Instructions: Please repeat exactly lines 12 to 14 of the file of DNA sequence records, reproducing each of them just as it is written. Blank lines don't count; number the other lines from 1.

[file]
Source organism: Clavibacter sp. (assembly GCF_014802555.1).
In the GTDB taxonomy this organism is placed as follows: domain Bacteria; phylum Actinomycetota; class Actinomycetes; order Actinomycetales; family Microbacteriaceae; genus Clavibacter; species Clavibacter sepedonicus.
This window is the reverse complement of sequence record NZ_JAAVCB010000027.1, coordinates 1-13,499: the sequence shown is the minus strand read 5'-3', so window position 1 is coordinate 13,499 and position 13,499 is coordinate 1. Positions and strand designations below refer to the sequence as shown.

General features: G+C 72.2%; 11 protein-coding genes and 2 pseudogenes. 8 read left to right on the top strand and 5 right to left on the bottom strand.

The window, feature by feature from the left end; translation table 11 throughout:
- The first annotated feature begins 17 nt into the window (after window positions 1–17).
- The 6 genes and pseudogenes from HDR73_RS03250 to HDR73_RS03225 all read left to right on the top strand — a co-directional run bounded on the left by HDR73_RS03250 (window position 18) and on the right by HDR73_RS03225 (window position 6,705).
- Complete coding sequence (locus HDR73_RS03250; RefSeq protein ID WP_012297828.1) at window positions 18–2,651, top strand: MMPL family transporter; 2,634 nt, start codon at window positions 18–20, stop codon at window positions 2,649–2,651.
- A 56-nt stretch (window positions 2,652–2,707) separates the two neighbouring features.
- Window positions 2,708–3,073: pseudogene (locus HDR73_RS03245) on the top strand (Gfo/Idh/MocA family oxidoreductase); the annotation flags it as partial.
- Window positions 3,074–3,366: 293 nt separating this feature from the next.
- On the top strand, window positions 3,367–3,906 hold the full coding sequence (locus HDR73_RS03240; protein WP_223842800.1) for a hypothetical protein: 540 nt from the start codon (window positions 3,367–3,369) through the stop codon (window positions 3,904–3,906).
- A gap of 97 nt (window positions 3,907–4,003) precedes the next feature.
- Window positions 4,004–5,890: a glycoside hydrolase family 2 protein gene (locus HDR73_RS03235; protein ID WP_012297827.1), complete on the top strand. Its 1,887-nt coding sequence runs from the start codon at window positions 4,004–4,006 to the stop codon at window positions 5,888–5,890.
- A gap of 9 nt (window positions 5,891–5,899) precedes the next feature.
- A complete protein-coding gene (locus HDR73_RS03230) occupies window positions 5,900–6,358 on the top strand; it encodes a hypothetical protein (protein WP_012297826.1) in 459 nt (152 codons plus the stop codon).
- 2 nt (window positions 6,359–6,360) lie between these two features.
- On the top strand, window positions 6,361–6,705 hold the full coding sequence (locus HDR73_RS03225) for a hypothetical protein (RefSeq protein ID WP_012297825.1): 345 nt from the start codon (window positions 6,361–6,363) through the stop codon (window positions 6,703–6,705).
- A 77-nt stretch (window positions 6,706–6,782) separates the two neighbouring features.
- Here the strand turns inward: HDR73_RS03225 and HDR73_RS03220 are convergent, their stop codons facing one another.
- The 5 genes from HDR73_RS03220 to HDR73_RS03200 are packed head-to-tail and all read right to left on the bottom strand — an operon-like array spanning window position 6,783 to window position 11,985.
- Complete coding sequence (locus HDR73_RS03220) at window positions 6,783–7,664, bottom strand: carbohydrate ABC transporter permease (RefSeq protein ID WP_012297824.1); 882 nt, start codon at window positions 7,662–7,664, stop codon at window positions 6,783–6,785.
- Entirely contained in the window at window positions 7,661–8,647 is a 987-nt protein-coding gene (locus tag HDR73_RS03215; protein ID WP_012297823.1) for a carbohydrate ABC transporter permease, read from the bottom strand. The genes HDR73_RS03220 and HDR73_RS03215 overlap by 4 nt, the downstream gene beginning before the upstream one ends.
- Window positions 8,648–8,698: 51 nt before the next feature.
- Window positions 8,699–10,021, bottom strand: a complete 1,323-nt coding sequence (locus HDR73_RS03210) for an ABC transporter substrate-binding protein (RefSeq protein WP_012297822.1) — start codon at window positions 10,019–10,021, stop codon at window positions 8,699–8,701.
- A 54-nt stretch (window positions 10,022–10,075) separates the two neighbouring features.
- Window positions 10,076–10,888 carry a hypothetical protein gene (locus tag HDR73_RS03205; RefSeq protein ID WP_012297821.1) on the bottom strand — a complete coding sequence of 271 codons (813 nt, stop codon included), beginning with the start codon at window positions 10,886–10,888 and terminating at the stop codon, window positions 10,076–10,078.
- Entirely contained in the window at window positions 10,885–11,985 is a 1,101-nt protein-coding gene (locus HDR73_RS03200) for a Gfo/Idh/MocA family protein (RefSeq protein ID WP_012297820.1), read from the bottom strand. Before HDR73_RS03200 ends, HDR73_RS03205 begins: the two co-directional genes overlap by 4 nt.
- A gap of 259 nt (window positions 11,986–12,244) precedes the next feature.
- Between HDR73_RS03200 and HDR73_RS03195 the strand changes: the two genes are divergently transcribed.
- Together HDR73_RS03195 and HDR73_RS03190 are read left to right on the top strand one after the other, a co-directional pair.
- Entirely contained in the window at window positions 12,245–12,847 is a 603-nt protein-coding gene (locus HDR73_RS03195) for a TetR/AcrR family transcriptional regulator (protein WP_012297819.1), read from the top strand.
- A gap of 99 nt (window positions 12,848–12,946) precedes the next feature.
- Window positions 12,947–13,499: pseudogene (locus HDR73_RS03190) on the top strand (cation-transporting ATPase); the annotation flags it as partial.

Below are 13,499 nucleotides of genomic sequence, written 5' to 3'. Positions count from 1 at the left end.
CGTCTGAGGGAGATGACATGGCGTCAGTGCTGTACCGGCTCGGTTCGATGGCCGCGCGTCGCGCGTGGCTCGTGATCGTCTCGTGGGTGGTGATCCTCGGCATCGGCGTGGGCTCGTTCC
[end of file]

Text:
- On the top strand, window positions 3,367–3,906 hold the full coding sequence (locus HDR73_RS03240; protein WP_223842800.1) for a hypothetical protein: 540 nt from the start codon (window positions 3,367–3,369) through the stop codon (window positions 3,904–3,906).
- A gap of 97 nt (window positions 3,907–4,003) precedes the next feature.
- Window positions 4,004–5,890: a glycoside hydrolase family 2 protein gene (locus HDR73_RS03235; protein ID WP_012297827.1), complete on the top strand. Its 1,887-nt coding sequence runs from the start codon at window positions 4,004–4,006 to the stop codon at window positions 5,888–5,890.